Advances in technology are allowing both more surveillance of borders and greater data exchange about long and short term migrant flows. A good example of such a pan-European information exchange is Eurosur. At the same time, the increasing information transparency of migrant flows often does not translate into the ability of responsible authorities to make use of it. Consequently it leads somewhat ironically to greater attention to migrant flows without corresponding rises in effectiveness of actual border control and search and rescue measures.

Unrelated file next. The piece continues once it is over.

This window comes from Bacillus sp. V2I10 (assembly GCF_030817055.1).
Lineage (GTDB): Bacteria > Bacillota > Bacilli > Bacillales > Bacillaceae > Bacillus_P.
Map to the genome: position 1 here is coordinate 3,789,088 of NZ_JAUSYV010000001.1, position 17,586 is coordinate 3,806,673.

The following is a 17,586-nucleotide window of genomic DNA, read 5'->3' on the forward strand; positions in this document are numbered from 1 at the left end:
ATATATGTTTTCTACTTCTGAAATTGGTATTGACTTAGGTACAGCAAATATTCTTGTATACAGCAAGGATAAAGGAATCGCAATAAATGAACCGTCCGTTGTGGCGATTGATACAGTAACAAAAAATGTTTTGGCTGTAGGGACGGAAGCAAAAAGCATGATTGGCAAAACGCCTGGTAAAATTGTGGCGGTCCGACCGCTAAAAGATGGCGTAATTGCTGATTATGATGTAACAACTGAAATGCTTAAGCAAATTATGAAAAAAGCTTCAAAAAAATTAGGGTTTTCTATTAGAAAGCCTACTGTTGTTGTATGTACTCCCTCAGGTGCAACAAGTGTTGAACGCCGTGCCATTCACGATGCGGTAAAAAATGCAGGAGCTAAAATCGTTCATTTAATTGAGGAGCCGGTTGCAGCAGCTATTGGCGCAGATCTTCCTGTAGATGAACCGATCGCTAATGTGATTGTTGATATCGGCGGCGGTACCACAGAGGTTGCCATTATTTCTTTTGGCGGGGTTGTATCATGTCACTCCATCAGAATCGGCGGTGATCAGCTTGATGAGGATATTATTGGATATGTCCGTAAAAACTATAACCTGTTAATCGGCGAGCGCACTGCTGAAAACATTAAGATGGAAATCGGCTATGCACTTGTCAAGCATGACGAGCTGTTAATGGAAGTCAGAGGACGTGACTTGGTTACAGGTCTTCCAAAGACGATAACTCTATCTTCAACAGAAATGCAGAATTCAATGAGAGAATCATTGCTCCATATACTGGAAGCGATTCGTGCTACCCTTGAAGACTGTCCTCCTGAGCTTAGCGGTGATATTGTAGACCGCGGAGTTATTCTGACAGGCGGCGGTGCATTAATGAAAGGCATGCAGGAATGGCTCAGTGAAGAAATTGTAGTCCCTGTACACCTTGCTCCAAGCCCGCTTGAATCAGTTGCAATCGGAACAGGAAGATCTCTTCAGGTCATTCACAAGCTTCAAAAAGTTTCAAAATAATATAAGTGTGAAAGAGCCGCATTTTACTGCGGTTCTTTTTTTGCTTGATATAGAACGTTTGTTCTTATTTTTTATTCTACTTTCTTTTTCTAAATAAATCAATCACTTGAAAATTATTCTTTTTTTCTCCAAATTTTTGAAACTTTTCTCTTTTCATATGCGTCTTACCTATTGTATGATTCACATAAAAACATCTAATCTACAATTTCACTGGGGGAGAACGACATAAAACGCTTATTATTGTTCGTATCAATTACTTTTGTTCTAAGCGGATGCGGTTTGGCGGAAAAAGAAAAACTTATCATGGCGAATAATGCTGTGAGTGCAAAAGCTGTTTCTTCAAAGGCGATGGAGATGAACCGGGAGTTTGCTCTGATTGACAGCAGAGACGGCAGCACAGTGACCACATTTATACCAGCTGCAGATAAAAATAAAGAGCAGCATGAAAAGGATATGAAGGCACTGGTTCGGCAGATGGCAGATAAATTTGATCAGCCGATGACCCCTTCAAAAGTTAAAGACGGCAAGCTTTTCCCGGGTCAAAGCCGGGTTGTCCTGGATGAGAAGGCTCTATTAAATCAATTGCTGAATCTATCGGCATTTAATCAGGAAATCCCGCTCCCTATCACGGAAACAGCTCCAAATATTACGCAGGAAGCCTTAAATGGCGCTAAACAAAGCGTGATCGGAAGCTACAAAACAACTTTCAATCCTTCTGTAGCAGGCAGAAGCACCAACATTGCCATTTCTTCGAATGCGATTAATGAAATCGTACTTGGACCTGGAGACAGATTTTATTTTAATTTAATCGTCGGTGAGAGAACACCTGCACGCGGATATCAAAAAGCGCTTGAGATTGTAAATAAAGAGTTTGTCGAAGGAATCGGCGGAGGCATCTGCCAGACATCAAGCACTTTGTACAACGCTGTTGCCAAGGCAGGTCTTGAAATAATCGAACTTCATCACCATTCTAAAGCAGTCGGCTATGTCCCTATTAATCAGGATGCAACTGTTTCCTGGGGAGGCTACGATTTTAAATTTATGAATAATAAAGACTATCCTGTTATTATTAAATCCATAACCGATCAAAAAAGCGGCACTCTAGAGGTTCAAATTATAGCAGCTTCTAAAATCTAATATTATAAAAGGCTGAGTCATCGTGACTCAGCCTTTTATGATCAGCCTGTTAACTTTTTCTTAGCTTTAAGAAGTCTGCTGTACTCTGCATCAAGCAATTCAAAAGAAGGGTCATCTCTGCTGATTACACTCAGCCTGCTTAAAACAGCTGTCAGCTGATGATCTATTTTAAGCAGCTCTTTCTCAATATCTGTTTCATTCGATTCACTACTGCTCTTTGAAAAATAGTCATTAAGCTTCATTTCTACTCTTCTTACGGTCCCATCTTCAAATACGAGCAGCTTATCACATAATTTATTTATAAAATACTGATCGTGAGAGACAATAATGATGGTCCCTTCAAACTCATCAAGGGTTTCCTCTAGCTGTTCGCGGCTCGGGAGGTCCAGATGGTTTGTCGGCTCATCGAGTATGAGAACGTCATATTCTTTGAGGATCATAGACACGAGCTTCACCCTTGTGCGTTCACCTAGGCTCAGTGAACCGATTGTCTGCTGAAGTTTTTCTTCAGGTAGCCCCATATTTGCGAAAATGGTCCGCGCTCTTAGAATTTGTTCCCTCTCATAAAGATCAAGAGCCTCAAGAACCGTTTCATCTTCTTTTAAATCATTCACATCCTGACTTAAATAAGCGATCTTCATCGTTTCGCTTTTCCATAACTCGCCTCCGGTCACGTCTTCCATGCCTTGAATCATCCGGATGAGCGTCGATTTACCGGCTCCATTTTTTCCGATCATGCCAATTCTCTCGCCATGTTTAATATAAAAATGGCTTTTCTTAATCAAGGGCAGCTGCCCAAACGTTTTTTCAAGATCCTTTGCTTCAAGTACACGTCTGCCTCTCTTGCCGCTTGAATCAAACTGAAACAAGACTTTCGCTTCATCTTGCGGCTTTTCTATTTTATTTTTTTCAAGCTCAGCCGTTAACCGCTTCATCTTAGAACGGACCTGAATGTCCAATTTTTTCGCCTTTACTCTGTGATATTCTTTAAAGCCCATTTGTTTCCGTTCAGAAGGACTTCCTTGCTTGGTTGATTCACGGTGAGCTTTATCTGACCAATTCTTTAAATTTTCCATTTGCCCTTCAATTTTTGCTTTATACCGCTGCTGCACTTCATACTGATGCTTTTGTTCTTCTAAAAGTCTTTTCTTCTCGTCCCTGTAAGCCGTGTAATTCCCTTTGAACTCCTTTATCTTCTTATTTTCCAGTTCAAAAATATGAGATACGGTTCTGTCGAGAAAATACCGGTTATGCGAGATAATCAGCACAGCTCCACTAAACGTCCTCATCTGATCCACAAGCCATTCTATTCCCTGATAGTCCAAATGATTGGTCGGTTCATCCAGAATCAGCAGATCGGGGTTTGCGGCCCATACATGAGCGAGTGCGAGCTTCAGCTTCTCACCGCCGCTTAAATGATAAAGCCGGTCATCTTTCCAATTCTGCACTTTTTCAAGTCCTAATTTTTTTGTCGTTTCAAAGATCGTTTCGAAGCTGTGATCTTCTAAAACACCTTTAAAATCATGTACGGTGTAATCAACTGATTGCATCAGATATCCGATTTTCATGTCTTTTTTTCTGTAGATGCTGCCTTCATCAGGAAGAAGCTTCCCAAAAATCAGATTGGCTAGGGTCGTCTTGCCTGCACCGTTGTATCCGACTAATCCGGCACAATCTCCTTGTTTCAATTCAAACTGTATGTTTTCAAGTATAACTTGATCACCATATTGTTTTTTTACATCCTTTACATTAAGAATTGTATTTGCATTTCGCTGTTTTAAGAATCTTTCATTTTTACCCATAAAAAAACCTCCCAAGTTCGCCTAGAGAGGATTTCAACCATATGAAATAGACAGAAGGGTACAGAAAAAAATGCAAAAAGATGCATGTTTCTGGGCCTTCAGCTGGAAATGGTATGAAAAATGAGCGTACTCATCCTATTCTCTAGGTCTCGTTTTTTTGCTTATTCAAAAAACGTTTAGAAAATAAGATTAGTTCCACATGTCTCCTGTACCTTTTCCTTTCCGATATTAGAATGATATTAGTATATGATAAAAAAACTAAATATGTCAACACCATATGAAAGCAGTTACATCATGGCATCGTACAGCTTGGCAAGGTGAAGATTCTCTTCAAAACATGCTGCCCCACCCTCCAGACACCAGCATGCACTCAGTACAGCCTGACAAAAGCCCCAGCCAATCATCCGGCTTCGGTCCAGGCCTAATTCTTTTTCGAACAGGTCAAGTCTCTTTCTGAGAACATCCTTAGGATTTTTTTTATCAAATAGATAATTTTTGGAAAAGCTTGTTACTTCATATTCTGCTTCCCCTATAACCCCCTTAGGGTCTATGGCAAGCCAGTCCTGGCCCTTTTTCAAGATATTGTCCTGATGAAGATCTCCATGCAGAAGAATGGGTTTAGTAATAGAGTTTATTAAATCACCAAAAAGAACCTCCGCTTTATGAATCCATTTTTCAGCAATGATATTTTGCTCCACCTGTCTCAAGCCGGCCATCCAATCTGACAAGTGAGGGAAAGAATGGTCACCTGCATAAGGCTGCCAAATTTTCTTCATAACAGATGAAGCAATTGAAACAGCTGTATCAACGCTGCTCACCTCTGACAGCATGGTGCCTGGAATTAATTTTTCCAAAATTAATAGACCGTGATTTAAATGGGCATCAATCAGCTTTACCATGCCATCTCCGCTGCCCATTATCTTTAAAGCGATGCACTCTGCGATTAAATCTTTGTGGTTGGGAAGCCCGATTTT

Both media exposure and daily experience of some of these technologies is also raising expectations on the part of Europeans and their political leaders about how much actual control of maritime borders is possible today. This panel discussed these linked dilemmas of changing control and surveillance technologies, increasing information transparency, limited applicability and availability of many technologies in border regions, all in the face of rising popular expectations about technology's possible role in effective and efficient EU border control.